2
$\begingroup$

I know that:

$$ \ddot{r}^2 = r\dot{\phi}^2 $$

and

$$ \ddot{\phi}=-\frac{2}{r}\dot{r}\dot{\phi} $$

and I know that using this I should be able to get the geodesic equations, but for my life I just can't, I keep trying but I end up with things I cannot solve.

I tried getting $r$ from the first equation and replacing it in the second, getting $\dot{\phi}$ from the second and replacing it in the first, I even found that:

$$ r^2\dot{\phi} = constant $$

but that didn't help at all, I am completely stuck and I can't find any derivation of the geodesic equations anywhere in the internet, please help I want to understand

$\endgroup$
  • 1
    $\begingroup$ Should n't that be $\ddot{r} = r\dot{\phi}^2 $ at start? $\endgroup$ – Narasimham Oct 25 '18 at 11:35
  • $\begingroup$ I assume you are talking about a central force? $\endgroup$ – Oldboy Oct 25 '18 at 13:09
  • $\begingroup$ ...and do you have any initial conditions? Find a general solution might be too complicated $\endgroup$ – Oldboy Oct 25 '18 at 13:51
3
$\begingroup$

Brute-force method

From your second equation:

$$r\ddot{\varphi}+2\dot r\dot\varphi=0$$

$$r^2\ddot{\varphi}+2r\dot r\dot\varphi=0$$

$$\frac{d}{dt}(r^2\dot{\varphi})=0$$

$$r^2\dot{\varphi}=C$$

$$\dot{\varphi}=\frac{C}{r^2}\tag{3}$$

From your first equation (you have a typo):

$$\ddot r=r\dot\varphi^2\tag{4}$$

Introduce substitution:

$$r=\frac 1u\implies\frac{dr}{du}=-\frac{1}{u^2}$$

$$\dot r = \frac{dr}{dt}=\frac{dr}{d\varphi}\dot\varphi=\frac{dr}{du}\frac{du}{d\varphi}\frac{C}{r^2}=-\frac{1}{u^2}\frac{du}{d\varphi}Cu^2=-C\frac{du}{d\varphi}$$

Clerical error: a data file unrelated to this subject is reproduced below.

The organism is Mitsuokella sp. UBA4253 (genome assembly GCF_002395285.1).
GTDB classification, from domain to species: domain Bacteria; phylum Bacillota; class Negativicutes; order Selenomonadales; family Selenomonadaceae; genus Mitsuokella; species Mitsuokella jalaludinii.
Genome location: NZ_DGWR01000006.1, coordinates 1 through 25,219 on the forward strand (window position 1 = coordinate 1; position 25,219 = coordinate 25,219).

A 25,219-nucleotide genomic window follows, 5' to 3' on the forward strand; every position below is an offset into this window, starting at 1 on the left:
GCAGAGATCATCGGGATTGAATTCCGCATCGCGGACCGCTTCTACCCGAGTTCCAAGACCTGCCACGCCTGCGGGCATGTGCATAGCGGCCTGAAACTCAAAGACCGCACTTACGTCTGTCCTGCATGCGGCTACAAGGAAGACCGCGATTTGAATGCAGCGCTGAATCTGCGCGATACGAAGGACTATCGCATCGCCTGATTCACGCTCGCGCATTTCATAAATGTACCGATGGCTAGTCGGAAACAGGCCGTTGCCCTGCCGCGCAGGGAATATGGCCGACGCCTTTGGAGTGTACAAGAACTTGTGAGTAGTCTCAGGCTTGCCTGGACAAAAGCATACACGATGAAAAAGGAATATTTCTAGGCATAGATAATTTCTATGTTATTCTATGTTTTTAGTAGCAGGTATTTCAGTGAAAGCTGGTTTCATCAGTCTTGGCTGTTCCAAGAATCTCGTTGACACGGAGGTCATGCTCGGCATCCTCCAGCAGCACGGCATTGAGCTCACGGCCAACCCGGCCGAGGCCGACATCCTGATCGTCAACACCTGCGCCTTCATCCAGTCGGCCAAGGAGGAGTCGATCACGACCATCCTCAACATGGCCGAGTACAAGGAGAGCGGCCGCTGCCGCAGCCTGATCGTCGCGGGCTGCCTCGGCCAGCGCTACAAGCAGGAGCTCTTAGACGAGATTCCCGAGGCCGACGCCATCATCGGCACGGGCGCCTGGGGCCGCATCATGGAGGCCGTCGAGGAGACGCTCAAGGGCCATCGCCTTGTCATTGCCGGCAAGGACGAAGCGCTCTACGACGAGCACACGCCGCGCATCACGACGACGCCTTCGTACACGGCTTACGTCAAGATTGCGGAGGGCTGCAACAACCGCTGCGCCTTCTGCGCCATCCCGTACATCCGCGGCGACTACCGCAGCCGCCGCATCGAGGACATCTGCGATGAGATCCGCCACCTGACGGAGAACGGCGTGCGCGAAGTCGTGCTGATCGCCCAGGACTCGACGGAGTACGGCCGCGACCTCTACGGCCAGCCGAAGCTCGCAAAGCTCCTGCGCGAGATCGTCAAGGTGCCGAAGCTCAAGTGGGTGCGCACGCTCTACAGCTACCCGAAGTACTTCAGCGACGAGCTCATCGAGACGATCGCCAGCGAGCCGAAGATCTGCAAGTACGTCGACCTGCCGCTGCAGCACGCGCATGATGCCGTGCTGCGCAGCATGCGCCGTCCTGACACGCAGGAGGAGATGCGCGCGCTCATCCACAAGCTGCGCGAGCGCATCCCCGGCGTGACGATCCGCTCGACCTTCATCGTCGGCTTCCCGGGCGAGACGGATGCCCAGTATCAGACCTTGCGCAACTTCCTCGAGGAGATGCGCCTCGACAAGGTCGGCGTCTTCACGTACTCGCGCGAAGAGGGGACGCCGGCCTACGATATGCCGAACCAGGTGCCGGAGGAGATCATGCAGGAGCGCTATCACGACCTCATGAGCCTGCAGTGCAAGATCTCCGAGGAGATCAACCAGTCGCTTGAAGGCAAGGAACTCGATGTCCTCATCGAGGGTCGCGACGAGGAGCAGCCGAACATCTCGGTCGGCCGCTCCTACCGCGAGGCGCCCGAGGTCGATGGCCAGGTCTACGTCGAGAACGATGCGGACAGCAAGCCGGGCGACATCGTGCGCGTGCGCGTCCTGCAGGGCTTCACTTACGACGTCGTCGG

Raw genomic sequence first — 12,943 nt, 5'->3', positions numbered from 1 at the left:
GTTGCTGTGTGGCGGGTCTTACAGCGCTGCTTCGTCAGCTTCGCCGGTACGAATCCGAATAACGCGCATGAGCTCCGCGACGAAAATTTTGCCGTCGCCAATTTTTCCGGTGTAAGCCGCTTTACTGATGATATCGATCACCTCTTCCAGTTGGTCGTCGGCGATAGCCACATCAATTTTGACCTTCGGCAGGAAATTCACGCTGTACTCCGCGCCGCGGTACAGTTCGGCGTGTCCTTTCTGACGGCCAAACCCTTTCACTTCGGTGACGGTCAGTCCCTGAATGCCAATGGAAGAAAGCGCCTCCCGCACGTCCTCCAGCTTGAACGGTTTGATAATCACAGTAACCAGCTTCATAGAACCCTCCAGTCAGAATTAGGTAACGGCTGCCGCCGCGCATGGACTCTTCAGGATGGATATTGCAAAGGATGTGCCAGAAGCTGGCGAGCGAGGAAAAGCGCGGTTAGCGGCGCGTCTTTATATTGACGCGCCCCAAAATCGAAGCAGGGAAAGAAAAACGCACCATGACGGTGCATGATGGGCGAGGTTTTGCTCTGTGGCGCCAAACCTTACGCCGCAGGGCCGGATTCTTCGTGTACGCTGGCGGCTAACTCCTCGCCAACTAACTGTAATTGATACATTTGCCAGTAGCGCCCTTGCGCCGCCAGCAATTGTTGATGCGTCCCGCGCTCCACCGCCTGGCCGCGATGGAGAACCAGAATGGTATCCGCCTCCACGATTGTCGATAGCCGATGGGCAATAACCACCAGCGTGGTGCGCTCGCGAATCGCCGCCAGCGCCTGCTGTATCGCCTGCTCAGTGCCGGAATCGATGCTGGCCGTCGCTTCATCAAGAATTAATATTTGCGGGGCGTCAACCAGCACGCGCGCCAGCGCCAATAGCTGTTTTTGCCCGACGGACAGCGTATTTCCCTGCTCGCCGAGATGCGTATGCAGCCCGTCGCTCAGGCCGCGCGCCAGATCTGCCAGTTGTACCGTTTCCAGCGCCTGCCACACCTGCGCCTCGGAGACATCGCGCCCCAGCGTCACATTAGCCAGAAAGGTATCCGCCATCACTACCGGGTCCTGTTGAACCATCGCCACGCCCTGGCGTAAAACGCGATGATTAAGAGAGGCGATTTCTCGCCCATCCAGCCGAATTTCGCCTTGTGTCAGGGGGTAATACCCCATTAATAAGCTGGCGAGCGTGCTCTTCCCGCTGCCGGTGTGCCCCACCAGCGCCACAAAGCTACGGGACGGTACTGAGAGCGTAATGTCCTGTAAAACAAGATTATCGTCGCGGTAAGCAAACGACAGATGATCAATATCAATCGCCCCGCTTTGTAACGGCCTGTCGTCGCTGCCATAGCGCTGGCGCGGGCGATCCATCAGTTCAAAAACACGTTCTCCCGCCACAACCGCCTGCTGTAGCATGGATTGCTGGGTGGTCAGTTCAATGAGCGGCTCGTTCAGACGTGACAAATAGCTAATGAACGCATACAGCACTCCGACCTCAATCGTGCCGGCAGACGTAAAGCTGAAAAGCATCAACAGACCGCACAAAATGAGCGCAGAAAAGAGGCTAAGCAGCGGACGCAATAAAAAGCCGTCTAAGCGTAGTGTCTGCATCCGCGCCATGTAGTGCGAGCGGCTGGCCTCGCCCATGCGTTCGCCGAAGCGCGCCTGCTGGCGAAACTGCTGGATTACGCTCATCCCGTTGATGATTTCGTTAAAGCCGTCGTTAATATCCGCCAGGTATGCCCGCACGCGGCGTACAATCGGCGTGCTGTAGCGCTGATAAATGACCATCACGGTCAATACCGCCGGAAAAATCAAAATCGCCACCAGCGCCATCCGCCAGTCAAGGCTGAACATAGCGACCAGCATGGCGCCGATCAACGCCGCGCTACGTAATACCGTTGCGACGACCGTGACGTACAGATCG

$$\ddot r=\frac{d\dot r}{dt}=\frac{d\dot r}{d\varphi}\dot\varphi=\frac{d}{d\varphi}(-C\frac{du}{d\varphi})\frac{C}{r^2}=-C^2u^2\frac{d^2u}{d\varphi^2}\tag{5}$$

Now replace (5) into (4):

$$-C^2u^2\frac{d^2u}{d\varphi^2}=\frac{1}{u}(\frac{C}{r^2})^2=C^2u^3$$

...Which leads to:

$$\frac{d^2u}{d\varphi^2}+u=0\tag{6}$$

or:

$$u=\frac{1}{r}=C_1\cos\varphi+C_2\sin\varphi$$

or, finally:

$$r=\frac{1}{C_1\cos\varphi+C_2\sin\varphi}\tag{7}$$

But this is all baloney :)

Smart method

Your first equation simply says that the radial component of accelaration $a_r=\ddot r-r\dot\varphi^2$ is equal to zero.

Your second equation says that the circular component of accelaration $a_c=r\ddot\varphi+2\dot r\dot\varphi$ is also equal to zero.

So the total acceleration is zero, velocity is constant and trajectory must be a straight line:

$$y=ax+b$$

$$r\sin\varphi=ar\cos\varphi+b$$

$$r=\frac{b}{\sin\varphi - a\cos\varphi}\tag{8}$$

...which is equivalent to (7), just with a different constants :)

$\endgroup$
  • $\begingroup$ wow, thank you so much, now I wonder, how can I come up with a substitution like $r=1/u$? $\endgroup$ – Fernando Franco Félix Oct 25 '18 at 19:57
  • $\begingroup$ @FernandoFrancoFélix I still remember that lession from my university professor. It's often used when you deal with central forces, like gravity. $\endgroup$ – Oldboy Oct 25 '18 at 20:01

Your Answer

By clicking “Post Your Answer”, you agree to our terms of service, privacy policy and cookie policy

Not the answer you're looking for? Browse other questions tagged or ask your own question.